BUSINESS

NIGC probes UEG’s sketchy tribal online gambling deals

TAGs: iowa tribe of oklahoma, national indian gaming commission, Oklahoma, pokertribe.com, universal entertainment group

pokertribe-universal-nigc-probeThe sketchy developer behind efforts to launch an online gambling site for Oklahoma tribal groups is reportedly being investigated by the National Indian Gaming Commission (NIGC).

On Monday, The Oklahoman reported that the NIGC was looking into the 2014 demise of an online gambling deal between the Cheyenne and Arapaho Tribes and Florida-based developer Universal Entertainment Group (UEG) that never got off the ground despite the tribes paying UEG $9.4m.

Cheyenne and Arapaho tribal legislative speaker Reggie Wassana told the media outlet that the NIGC had recently asked for additional information regarding the tribes’ 2012 deal with UEG. Wassana noted that while UEG did launch a PokerTribes.com website, “nothing became of” the project beyond the bare-bones site. “There was no realization of profits and no actual working internet gaming.”

UEG’s pitch to tribes was that their sovereign nation status allowed them to launch real-money online gambling operations targeting customers outside the United States. Trouble is, virtually no one believes such a site will be able to capture any significant slice of that international market without spending millions of dollars on marketing, and where that money might come from is unclear.

The tribes’ deal with UEG was scrapped following a change in tribal leadership. Current Cheyenne and Arapaho governor Eddie Hamilton issued a statement saying the tribes sought to “bring to justice, hopefully with the support of federal authorities, everyone who played a role in the PokerTribes scheme to take advantage of the tribes.”

Fred Khalilian, the head of UEG who in 2011 reached a $4.2m settlement with the Federal Trade Commission over deceptive telemarketing operations, expressed confidence that the NIGC wouldn’t find any evidence of wrongdoing. Khalilian claimed UEG had already survived a 2014 FBI probe that failed to uncover any evidence of illegality in UEG’s deal with the tribes.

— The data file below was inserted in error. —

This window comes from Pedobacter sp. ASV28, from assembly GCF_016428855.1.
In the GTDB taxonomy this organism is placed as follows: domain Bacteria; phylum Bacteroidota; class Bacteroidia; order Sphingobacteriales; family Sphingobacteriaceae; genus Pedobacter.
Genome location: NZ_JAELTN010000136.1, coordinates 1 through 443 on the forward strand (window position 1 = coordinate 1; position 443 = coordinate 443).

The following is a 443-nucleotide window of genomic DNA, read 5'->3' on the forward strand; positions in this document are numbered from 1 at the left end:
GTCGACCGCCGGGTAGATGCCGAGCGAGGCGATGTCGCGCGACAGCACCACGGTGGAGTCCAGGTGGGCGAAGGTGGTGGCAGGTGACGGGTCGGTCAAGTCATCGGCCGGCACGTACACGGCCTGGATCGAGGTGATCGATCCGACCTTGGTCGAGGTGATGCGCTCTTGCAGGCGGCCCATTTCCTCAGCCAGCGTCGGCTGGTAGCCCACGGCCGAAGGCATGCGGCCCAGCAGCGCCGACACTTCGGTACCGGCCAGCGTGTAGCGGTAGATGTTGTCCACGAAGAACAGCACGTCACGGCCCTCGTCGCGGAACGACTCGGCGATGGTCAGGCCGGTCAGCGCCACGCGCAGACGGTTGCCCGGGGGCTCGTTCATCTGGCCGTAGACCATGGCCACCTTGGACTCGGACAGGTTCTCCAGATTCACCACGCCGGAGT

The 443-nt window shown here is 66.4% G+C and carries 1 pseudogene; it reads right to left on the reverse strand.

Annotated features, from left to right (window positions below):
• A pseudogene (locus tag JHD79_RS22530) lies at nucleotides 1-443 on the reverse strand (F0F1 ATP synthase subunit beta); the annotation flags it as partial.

Following the demise of PokerTribes.com, UEG struck a deal with the Iowa Tribe of Oklahoma to launch PokerTribe.com, which is basically the original free-play site with a slight rebrand. The site has missed multiple real-money launch dates yet continues to claim that real-money online gambling is/was coming in the “Winter of 2016/17.”

The Iowa tribe reportedly has a $10m deal with UEG and tribal attorney David McCullough insists that the real-money version would launch once it had secured an online gambling license from Isle of Man regulators.

McCullough said the license was expected this summer and chalked up the delays to the fact that the real-money tribal online concept “hasn’t been done before, so everything is new.” We beg to differ on this point, as history amply demonstrates that outsiders have been attempting to cheat tribal groups since the Pilgrims landed on Plymouth Rock.

Meanwhile, UEG has been advertising for an “international Female Spokesperson & Model” – which is apparently two positions, as “we need a blonde and a brunette” – to promote PokerTribe.com. The position(s) come with a promised pay packet of “7 figure plus $$$$$$$,” which is seven dollar signs, so you just know it’s legit.

While the contest appears to be old, the goal was to identify candidates “before our international launch 2016,” so perhaps the search remains as open-ended as the site’s ever-elusive launch. Regardless, UEG says the search for the PokerTribe hottie – who “needs to be a ‘10’” – will be “part of a reality show,” which is probably the first time anyone has connected reality with any of UEG’s half-baked business ventures.

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